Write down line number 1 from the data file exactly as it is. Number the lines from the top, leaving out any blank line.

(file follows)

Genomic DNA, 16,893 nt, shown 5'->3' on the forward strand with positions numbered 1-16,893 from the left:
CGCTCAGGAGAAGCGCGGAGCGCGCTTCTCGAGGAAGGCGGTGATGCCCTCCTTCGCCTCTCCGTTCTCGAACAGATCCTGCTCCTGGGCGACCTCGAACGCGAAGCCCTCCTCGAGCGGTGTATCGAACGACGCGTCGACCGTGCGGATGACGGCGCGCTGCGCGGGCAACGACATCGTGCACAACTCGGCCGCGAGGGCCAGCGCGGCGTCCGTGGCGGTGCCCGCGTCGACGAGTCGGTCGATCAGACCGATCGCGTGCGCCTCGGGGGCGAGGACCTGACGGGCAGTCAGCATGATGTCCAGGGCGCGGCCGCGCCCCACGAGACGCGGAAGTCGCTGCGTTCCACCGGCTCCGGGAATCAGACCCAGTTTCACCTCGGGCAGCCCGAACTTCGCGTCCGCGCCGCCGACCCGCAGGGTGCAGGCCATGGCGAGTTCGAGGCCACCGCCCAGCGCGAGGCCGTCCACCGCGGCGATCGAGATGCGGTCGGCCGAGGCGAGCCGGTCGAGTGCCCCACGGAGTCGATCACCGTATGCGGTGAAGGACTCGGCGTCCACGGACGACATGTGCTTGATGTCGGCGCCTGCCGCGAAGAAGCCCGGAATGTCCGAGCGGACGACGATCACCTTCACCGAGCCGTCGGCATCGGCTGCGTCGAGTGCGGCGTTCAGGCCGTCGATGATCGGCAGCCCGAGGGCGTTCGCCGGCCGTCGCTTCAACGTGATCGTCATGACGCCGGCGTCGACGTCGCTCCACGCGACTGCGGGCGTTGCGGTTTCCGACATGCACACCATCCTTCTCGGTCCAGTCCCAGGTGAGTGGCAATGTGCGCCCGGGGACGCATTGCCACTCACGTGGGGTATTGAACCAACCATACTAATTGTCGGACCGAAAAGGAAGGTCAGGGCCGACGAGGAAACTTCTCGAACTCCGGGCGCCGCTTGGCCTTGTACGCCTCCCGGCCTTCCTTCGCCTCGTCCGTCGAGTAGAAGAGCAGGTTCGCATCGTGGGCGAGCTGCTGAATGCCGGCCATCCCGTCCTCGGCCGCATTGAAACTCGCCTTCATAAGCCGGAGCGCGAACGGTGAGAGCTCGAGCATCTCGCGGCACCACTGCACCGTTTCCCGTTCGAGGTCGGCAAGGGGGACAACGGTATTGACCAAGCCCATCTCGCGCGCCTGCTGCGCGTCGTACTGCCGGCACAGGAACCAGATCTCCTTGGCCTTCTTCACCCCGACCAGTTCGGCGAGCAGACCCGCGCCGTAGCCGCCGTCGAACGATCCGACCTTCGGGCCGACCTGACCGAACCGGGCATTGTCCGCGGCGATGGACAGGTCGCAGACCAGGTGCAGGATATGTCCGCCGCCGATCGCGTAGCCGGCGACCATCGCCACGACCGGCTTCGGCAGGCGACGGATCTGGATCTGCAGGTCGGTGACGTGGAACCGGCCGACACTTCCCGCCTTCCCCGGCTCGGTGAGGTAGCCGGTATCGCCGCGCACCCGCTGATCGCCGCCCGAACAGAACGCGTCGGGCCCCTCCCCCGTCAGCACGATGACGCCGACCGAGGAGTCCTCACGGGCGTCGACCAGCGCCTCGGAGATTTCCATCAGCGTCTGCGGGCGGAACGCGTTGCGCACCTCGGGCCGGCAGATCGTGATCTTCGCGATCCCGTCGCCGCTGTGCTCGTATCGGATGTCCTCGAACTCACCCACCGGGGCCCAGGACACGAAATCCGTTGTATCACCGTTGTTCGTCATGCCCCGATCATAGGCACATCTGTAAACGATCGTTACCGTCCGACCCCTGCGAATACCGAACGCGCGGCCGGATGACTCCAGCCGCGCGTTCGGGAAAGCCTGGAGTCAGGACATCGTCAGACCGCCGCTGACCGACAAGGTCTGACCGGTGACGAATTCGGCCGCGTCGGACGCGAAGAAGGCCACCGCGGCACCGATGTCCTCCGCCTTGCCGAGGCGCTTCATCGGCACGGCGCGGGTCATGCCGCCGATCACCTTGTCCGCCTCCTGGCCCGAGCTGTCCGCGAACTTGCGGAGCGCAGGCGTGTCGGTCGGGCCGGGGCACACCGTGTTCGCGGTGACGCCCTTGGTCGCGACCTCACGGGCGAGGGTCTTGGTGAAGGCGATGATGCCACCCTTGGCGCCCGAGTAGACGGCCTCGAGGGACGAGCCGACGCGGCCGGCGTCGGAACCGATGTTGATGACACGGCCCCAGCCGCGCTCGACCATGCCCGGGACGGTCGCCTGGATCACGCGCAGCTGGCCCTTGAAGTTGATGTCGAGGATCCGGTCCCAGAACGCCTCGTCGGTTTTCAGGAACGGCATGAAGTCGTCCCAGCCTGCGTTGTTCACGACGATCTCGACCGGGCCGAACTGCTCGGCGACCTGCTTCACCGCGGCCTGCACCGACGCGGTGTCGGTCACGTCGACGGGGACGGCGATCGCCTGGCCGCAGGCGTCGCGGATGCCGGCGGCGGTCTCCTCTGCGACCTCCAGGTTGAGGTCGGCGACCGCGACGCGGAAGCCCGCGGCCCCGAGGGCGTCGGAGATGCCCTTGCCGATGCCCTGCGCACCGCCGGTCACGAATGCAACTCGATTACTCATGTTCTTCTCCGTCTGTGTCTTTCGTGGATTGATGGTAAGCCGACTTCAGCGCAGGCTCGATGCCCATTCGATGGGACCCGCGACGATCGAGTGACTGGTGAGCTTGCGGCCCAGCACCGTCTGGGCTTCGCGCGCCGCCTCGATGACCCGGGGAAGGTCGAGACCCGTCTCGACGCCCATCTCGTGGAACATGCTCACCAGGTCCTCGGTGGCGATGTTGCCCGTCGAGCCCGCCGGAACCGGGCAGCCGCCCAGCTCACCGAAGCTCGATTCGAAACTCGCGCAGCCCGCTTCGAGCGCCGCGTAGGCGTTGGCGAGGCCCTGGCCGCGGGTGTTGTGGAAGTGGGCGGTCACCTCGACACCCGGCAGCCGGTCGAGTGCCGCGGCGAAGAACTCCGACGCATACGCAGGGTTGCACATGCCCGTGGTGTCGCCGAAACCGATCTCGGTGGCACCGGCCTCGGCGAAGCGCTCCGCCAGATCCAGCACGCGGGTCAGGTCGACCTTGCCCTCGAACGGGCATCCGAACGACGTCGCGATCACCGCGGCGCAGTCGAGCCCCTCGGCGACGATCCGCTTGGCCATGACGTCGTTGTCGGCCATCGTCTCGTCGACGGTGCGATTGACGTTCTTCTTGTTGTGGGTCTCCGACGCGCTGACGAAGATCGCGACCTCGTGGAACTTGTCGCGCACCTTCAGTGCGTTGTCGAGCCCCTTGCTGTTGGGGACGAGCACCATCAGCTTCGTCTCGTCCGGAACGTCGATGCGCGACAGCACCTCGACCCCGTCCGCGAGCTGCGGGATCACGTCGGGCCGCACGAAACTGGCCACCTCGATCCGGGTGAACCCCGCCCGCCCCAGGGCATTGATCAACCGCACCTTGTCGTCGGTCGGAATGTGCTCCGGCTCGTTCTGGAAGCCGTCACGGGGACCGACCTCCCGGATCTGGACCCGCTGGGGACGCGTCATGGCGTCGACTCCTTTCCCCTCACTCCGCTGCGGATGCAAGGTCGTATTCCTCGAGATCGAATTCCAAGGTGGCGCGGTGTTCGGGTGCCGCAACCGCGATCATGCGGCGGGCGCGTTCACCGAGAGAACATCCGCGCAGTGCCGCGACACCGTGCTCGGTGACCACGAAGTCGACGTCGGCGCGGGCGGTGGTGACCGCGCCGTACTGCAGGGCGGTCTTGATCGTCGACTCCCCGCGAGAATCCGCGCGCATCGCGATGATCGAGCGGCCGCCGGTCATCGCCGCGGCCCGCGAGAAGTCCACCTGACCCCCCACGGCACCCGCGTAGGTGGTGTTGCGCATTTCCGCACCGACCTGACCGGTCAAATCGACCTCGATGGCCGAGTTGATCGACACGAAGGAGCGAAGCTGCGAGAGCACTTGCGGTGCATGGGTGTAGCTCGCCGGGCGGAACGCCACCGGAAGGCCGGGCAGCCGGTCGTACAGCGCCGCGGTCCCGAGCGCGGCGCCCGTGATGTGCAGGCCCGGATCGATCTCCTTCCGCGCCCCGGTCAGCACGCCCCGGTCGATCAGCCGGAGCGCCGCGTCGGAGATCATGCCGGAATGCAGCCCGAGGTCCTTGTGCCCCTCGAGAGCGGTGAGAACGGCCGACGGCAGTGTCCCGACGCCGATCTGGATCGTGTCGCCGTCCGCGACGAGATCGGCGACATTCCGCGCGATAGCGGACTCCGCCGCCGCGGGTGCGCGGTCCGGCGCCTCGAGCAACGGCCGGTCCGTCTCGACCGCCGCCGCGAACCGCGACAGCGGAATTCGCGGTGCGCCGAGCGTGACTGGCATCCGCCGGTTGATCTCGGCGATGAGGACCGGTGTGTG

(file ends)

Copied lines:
Genomic DNA, 16,893 nt, shown 5'->3' on the forward strand with positions numbered 1-16,893 from the left: